When you feel the oneness of everything, you naturally don’t want to harm anything.– Roshi Shunryu Suzuki
I love exploring quotes. What do I find when I look at this one?
WHY A FEELING?
First, why does he use the word “feel” in this quote?
After all, when our nature recognizes itself, it’s not a feeling. As they say in Zen, it’s the love of the left hand removing a splinter from the right. It’s a love that’s not dependent on shifting states and feelings.
I imagine he may phrase it so it’s more relatable. He knows it’s not a feeling, but it’s an easy shorthand even if it’s also a bit misleading. And quotes always come in a context where it may make more sense.
He could also refer to a sense of oneness, a kind of intuition of oneness. That’s something that can happen before there is a more clear and direct noticing. That too would make it more relatable to more people.
FEELINGS RELATED TO OUR NATURE RECOGNIZING ITSELF
There can be feelings related to our nature recognizing itself. When it happened here, there were many, probably partly because this human self was an angsty teenager not at all prepared for it.
From what I remember, it was first mostly just recognition and a sense of finally coming home to the reality that’s always been and that I have always known even without consciously knowing it.
And then a little later a mix of amazement, wonder, awe, overwhelm, shock, enthusiasm, and more. These were my human reactions to it, the response from my human self. And they were very much colored by the personal situation and make-up of my human self.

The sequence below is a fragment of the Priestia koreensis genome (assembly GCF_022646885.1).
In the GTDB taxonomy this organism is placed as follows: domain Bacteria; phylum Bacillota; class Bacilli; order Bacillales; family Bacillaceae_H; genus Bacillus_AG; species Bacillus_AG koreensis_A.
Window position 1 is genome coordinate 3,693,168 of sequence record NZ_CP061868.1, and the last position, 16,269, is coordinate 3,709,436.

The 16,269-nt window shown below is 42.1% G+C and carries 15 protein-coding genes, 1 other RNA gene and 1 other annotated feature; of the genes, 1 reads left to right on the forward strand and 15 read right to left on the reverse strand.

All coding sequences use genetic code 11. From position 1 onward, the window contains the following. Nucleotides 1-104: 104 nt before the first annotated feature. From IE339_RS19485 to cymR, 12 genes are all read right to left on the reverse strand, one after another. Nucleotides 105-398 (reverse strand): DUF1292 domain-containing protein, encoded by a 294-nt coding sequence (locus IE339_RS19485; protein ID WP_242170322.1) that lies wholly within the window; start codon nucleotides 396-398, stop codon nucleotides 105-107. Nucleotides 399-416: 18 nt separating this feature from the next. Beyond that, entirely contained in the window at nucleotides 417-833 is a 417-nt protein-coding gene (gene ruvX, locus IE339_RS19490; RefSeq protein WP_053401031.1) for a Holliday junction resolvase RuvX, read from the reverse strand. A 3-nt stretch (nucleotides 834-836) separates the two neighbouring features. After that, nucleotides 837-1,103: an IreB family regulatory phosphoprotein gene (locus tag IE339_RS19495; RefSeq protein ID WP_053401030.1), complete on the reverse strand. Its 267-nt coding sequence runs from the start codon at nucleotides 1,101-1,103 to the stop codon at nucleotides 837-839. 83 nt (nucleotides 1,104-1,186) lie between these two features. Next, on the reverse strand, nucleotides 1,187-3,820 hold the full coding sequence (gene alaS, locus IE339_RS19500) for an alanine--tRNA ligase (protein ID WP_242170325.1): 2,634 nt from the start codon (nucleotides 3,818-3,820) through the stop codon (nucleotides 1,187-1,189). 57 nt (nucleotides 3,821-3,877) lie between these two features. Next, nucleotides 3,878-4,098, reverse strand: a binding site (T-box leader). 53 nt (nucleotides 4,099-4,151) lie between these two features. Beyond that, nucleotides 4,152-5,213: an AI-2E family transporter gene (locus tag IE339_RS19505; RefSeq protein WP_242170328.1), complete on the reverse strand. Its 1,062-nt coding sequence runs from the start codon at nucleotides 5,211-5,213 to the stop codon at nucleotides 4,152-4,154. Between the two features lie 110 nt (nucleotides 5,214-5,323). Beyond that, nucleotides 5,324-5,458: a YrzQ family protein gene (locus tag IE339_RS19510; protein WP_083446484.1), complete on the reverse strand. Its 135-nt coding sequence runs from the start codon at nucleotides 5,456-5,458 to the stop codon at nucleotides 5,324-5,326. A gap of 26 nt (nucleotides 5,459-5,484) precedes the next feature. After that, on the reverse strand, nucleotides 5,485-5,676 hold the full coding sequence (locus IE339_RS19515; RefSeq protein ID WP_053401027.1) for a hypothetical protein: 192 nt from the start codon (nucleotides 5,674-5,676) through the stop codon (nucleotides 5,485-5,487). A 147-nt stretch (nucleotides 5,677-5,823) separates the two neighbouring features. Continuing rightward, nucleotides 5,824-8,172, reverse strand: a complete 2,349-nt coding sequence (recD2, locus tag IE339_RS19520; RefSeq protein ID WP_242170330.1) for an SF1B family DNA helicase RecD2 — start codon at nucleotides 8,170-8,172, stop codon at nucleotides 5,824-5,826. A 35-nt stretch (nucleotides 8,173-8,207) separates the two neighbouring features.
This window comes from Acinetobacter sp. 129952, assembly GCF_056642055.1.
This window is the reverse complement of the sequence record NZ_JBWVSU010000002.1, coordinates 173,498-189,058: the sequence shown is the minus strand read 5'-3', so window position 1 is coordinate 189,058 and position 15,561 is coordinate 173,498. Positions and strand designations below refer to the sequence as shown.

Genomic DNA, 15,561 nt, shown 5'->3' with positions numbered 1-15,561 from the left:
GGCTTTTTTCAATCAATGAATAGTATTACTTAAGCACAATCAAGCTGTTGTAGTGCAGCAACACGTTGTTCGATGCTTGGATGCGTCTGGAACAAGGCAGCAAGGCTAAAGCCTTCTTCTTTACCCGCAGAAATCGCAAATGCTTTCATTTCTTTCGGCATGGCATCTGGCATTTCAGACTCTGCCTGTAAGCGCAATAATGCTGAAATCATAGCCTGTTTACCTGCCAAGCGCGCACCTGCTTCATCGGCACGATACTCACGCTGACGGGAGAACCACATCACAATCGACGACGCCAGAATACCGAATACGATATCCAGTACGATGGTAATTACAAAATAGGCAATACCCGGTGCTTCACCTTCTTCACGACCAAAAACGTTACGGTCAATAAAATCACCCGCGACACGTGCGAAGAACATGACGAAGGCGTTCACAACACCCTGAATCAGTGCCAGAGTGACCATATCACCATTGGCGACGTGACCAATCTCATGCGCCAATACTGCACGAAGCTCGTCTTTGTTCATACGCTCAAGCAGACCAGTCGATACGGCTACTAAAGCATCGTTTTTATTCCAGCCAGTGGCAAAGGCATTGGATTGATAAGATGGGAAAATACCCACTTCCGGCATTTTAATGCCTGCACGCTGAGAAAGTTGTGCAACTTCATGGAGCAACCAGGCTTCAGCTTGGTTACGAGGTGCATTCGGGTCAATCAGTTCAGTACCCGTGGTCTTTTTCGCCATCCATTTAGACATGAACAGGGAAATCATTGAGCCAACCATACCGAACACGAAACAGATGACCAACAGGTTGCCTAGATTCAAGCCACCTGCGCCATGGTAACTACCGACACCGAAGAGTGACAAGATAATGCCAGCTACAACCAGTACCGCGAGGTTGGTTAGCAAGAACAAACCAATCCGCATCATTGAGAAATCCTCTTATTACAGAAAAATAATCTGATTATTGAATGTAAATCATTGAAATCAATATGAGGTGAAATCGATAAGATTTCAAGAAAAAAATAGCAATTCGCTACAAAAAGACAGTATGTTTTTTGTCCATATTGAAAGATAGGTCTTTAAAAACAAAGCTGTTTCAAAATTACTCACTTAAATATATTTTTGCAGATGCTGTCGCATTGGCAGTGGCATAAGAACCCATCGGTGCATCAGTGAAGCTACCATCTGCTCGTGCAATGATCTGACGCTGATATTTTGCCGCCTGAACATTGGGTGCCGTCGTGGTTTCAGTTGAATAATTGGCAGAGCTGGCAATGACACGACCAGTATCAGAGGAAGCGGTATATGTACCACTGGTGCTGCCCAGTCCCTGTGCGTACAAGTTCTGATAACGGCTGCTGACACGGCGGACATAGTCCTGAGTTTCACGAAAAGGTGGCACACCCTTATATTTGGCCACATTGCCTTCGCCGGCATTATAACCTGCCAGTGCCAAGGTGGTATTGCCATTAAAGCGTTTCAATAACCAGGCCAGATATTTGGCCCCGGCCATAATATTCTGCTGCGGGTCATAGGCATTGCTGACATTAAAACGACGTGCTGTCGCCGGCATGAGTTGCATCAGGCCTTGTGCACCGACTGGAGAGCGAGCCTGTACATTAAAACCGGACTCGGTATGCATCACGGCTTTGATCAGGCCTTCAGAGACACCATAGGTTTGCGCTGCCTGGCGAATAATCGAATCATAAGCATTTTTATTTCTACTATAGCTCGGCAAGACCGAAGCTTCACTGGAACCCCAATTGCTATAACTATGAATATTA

There was also another feeling created by these responses and one that’s difficult to describe in words. It was a kind of very comfortable bliss, like a kind of blanket. And for a while, I got a bit attached to this feeling. (This particular feeling went away later.)
And there is also another kind of bliss inherent in this recognition, or in our nature. This is a quiet bliss that seems less related to my human response to it.
GETTING IT VISCERALLY
There is another side to this, and that is what happens when the recognition matures us into it. As we get more familiar with this new terrain, and as more parts of us align with it, we get it more viscerally. We get it more with our whole being. Our center of gravity shifts into it.
This too is not really a feeling in the way we typically use the word, but since it’s more visceral it also fits.
WHAT DOES THE QUOTE REFER TO?
All of this is peripheral to what the quote really refers to.
In a conventional sense, we are a human being in the world. That’s an assumption that works for most practical purposes. Here, not wanting to harm anything depends on conditioning, empathy, feelings, and so on.
When we explore what we are in our own first-person experience, we may find something else.
I find I more fundamentally am capacity for what happens in my sense fields, my content of experience. I am more fundamentally capacity for the world, for any sight, sound, sensation, smell, taste, and mental image and word. I am more fundamentally capacity for anything any thought or sense may tell me I am.
I find I am what the world, to me, happens within and as. I am what any content of experience happens within and as.
Said with other words, I find I am what a thought may call consciousness, and the world to me happens within and as the consciousness I am.
ONENESS AND NOT WANTING TO HARM